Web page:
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Americans once carried gold coins in their pockets. They used gold coins to make purchases for from the moment United States was founded until 1933, when president Franklin Roosevelt put an end to gold as circulating money.
The US Mint stopped production of gold coins, but that did not stop aficionados, collectors and investors from pulling the existing coins from circulation and storing them away. They instinctively new the move to end the official gold standard would make those coins more valuable, not less. The coins were also intrinsically beautiful, and seemed worth saving.
There are several iconic coin designs and denominations from prior to 1933, but the 2.5 gold coin is among the most popular gold coinage. The design is simple and impactful, featuring the profile of a Native American chieftain and feather headdress.
The $2.50 Indian head gold coin is an important piece of American history, but the way the story of their origin is somewhat amusing. In 1904, President Theodore Roosevelt wasn’t too pleased with the way American coins for sale looked at the time. In fact, he was so unhappy that he complained to his Secretary of the Treasury, Leslie Mortier Shaw.
It was said that the Hero of San Juan Hill thought the current coins were not grand enough and did not represent America well enough. Following his complaint, an artist by the name of Augustus Saint-Gaudens was brought in to change the designs. He altered the cent coin, and also the 4 gold coins – the $10 Eagle as well as the double Eagle, American Eagle 1 oz, half, and quarter Eagle.
The Indian Head quarter eagle was first minted by the San Francisco Mint in 1908. The production eventually moved to the Philadelphia Mint. The Philadelphia-made coins are noticeable because they were made without a mint mark.
Coin collectors refer to the design as “Indian Head” because it features an Indian chieftain wearing a traditional feather headdress. Circling the head is the text ‘Liberty’ and ‘1908,’ in addition to 13 stars representing the original colonies.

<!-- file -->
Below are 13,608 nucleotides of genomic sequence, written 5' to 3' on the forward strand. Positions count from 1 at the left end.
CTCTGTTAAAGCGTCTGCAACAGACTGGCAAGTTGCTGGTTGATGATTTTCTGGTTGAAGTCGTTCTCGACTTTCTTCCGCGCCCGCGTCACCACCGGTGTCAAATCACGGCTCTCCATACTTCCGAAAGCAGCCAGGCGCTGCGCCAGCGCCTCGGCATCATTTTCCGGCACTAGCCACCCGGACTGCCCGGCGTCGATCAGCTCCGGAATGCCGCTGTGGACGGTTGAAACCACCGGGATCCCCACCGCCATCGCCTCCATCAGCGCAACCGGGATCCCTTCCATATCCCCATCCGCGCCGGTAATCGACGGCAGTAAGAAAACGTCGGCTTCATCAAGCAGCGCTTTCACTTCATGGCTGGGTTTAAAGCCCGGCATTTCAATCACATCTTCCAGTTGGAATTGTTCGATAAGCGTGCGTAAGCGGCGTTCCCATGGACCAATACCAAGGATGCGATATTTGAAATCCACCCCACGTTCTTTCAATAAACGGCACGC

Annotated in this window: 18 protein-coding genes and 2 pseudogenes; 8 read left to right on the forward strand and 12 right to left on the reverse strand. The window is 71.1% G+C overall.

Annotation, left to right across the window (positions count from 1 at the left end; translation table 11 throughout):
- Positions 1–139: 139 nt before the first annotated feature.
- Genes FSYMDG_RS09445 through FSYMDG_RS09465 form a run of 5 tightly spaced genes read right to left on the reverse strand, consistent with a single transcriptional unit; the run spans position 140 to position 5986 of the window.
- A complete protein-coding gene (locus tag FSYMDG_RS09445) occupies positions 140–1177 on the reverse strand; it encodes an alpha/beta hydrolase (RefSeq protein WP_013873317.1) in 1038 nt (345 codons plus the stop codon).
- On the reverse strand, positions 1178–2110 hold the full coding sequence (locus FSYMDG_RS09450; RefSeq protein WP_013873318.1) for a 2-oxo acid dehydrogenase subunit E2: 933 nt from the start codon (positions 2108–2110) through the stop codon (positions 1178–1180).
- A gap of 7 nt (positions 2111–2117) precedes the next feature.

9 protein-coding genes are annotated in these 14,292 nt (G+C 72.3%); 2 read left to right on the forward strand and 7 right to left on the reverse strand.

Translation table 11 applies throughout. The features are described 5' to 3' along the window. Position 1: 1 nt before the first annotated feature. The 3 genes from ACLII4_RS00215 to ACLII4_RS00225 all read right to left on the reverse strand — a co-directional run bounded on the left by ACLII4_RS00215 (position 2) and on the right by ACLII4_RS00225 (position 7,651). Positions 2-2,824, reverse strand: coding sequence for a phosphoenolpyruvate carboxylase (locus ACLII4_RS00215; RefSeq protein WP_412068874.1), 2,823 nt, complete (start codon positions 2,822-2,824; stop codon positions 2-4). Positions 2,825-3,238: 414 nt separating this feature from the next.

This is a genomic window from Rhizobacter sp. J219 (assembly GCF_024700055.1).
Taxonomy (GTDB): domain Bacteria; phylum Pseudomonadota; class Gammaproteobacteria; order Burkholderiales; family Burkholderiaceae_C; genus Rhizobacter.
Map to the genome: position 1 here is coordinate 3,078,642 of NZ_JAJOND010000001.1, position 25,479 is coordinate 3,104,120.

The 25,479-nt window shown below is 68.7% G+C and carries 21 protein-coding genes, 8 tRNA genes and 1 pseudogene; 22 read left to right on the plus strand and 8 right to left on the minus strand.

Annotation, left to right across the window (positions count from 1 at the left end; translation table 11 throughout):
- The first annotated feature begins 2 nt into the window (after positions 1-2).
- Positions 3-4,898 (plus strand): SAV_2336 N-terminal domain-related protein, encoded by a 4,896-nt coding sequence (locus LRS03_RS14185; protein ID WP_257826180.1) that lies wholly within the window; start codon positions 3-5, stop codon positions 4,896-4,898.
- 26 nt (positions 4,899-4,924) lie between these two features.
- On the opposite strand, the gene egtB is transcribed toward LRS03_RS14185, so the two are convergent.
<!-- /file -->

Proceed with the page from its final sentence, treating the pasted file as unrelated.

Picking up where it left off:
The reverse of the coin carries the familiar symbol of America, a bald eagle. The eagle sits perched on a bundle of arrows clutching an olive branch, surrounded by the words “United States of America”, “In God We Trust”, “E Pluribus Unum”, and “2 ½ Dollars”.
The 2.50 Indian Head gold coin has a diameter of 18mm. With a reeded edge, it weighs in at just 4.18g. Being the quarter eagle, as its name suggests, it is smaller than the other coins. For example, the half eagle has a diameter of 21.6mm. The quarter Eagle is very similar in diameter to a modern dime.
Like all United States Mint gold coins minted prior to the key date of 1933, the composition is 90% gold and 10% copper. Mint officials used this alloy to enhance the durability and wear resistance of coins which were meant for circulation. The addition of copper increased the hardness of significantly.
When differentiating between this coin and the others in the Indian Head series, it is the diameter (and weight of course) that changes. The gold weight in each coin doubles with each step up in denomination. For example, the $5 half Eagle contains exactly twice as much gold as the $2.50 coin.
Each coin in the series is stamped with its face value. Referencing that detail along with the coin size makes it simple to distinguish between coins in the series.
The worth, or value, of the 2.5 Indian Head gold coin can vary dramatically. The date and condition are the primary drivers of any collectible value. A coin with a certain date in mint condition may be worth far more as a rarity than it is based purely upon its gold content.
Mint condition coins dated 1911 with a “D” mint mark are the most valuable.
The $2.50 Indian Head should never be worth less than its melt value, which is calculated by multiplying the .1209 troy ounces of gold content by the current market price for gold.
The $2.50 Indian Head gold coins are a great way for gold investors to start a collection. They are small in size and can be very affordable unless the buyer is after the rarest dates and conditions.
Before you buy Gold Indian Head Coins, just remeber, the design is iconic, making the coins popular and well recognized. And they add a bit of American history to any gold holding.
|Mint Facility:||U.S. Mint|
|Quality / Type:||Coins are not graded and may be polished. Condition will vary. Some coins may have extensive wear.|
|Purity:||90% Gold, 10% Copper|
|Metal Weight:||$2.50 = .1209 Troy Ounces (Uncirculated)|
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Our current buy pricing is $215.64 each and we will buy up to 100 ounces at this price. Simply call us on any weekday to lock pricing at 1-800-800-1865.
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